Ergonomic assessment and validation are important in designing sustainable forest operations. Measurement and grading play a central role in the wood supply chain and updated solutions have started to emerge for such activities. Procuring biometric data by mobile scanning platforms has been shown to have a high potential in replacing traditional wood measurement methods, but no assessments were carried out to see if these solutions are sustainable from an ergonomics point of view. Based on more than 63 k still images, this study evaluates the working postures of three measurement options, namely, traditional measurement, scanning by a smartphone, and scanning by a commercial laser scanner. The OWAS method was used as an assessment framework to compute the postural risk indexes. A correspondence analysis was implemented to explore the association between the studied work tasks and severity of exposure, and the postural similarity of tasks was evaluated by the Canberra metric. The use of digital measurement solutions seems to be better from a postural point of view since their risk indexes were well below 200. In contrast, traditional wood measurement tasks produced postural risk indexes that were close to 250. By considering the body components, digital measurement solutions seemed to indicate a distinct postural profile. Moreover, the digital solutions stood well apart in the range of the first two action categories, indicating no urgent need for postural improvement, which was not the case for manual measurements. The main conclusion of the study is that state-of-the-art digital solutions are better from a postural point of view. For full validation, population-level studies should be carried out.

Postural Assessment of Three Wood Measurement Options by the OWAS Method: Digital Solutions Seem to Be Better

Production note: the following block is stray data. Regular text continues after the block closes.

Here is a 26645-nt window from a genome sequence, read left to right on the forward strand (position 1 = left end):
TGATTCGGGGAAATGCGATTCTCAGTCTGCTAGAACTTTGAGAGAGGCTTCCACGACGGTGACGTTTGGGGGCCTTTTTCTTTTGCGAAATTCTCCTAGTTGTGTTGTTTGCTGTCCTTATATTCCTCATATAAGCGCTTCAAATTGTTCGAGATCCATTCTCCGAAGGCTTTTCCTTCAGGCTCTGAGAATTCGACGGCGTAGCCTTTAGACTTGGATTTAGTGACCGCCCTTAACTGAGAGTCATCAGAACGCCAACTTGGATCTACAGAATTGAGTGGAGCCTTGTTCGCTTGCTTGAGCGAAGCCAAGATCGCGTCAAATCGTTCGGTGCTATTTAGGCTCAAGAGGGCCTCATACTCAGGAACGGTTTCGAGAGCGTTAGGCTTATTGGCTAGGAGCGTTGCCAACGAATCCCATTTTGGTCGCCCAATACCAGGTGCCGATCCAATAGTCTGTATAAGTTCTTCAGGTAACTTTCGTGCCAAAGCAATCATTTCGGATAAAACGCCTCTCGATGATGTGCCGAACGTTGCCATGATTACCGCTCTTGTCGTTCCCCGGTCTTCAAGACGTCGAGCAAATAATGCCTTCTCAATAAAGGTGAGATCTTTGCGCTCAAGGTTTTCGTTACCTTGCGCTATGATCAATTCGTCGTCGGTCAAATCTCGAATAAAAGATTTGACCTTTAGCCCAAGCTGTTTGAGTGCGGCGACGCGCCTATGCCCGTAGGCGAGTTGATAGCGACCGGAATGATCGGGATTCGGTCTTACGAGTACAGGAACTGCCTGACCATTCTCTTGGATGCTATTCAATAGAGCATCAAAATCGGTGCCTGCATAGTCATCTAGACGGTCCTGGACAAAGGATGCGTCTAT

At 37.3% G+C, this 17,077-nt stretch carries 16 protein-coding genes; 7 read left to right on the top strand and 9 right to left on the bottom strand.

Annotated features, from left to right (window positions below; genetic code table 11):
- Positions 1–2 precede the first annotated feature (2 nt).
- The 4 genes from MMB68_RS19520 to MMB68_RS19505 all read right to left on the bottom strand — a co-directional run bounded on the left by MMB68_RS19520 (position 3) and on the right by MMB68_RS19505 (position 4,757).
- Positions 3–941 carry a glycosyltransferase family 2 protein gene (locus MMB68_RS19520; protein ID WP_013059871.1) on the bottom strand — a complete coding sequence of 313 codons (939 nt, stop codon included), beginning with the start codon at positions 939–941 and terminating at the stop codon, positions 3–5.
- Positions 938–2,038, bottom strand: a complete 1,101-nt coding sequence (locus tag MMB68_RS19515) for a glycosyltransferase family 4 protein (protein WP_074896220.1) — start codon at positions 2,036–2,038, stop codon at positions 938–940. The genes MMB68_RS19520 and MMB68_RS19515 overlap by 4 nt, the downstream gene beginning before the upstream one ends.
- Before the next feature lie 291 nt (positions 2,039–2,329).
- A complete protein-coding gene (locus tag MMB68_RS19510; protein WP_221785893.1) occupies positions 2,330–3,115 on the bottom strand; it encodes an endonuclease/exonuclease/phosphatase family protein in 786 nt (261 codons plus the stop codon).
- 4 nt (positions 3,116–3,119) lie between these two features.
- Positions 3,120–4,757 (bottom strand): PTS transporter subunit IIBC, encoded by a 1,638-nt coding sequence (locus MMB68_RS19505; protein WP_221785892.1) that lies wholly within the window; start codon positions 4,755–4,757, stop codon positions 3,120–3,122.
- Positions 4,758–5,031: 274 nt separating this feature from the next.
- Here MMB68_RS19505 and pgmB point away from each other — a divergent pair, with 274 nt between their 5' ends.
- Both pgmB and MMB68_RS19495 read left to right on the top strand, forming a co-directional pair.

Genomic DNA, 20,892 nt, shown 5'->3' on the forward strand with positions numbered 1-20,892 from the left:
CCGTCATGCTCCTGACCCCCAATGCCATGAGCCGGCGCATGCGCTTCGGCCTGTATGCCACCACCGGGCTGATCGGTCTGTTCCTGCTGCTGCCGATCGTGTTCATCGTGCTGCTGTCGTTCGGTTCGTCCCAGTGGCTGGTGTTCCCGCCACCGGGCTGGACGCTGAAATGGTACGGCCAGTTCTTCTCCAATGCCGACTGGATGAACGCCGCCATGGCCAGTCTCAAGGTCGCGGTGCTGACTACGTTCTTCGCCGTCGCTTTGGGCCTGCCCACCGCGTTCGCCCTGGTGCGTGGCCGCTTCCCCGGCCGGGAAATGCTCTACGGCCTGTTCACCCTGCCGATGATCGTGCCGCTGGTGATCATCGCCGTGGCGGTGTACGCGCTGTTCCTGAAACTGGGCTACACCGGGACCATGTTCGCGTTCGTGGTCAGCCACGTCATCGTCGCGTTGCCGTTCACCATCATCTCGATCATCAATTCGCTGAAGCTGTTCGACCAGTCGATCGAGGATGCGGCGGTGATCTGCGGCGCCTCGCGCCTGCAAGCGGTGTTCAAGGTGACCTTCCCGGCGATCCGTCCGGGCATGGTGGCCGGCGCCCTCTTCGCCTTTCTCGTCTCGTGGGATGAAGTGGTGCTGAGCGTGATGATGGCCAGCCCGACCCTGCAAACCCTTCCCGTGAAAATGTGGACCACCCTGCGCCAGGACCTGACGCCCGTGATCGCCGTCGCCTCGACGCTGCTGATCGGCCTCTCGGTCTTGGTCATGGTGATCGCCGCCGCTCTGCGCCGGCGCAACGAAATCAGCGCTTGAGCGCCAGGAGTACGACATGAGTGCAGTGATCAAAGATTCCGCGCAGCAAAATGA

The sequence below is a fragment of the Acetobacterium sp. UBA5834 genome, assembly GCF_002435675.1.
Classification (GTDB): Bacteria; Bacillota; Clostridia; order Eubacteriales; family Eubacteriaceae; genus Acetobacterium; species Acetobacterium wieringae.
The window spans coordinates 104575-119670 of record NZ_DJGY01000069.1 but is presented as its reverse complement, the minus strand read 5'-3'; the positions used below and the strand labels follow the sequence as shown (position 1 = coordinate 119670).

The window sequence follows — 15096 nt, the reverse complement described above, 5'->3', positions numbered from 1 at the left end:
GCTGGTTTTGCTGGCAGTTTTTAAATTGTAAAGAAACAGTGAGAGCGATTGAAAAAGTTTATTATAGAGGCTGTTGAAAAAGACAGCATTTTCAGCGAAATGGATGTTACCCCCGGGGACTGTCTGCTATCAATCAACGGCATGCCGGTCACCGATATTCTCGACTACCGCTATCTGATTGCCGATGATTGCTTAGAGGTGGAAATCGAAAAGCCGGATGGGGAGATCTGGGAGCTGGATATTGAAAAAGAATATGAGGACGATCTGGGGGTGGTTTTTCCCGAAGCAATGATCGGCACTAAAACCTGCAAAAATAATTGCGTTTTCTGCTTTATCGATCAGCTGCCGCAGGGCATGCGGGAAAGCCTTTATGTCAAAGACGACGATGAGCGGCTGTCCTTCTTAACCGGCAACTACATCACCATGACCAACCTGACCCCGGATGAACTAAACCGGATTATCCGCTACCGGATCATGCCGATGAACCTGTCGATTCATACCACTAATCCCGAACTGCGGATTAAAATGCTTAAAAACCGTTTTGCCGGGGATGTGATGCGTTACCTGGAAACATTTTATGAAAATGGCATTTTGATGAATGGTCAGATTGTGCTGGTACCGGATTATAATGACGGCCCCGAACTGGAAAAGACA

Papandrea S. F.
;
Proto A. R.
2022-01-01

Abstract

Ergonomic assessment and validation are important in designing sustainable forest operations. Measurement and grading play a central role in the wood supply chain and updated solutions have started to emerge for such activities. Procuring biometric data by mobile scanning platforms has been shown to have a high potential in replacing traditional wood measurement methods, but no assessments were carried out to see if these solutions are sustainable from an ergonomics point of view. Based on more than 63 k still images, this study evaluates the working postures of three measurement options, namely, traditional measurement, scanning by a smartphone, and scanning by a commercial laser scanner. The OWAS method was used as an assessment framework to compute the postural risk indexes. A correspondence analysis was implemented to explore the association between the studied work tasks and severity of exposure, and the postural similarity of tasks was evaluated by the Canberra metric. The use of digital measurement solutions seems to be better from a postural point of view since their risk indexes were well below 200. In contrast, traditional wood measurement tasks produced postural risk indexes that were close to 250. By considering the body components, digital measurement solutions seemed to indicate a distinct postural profile. Moreover, the digital solutions stood well apart in the range of the first two action categories, indicating no urgent need for postural improvement, which was not the case for manual measurements. The main conclusion of the study is that state-of-the-art digital solutions are better from a postural point of view. For full validation, population-level studies should be carried out.
digitalization
ergonomics
postural analysis
risk
scanning
sorting
wood measurement
wood supply chain
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Utilizza questo identificativo per citare o creare un link a questo documento: https://hdl.handle.net/20.500.12318/131976
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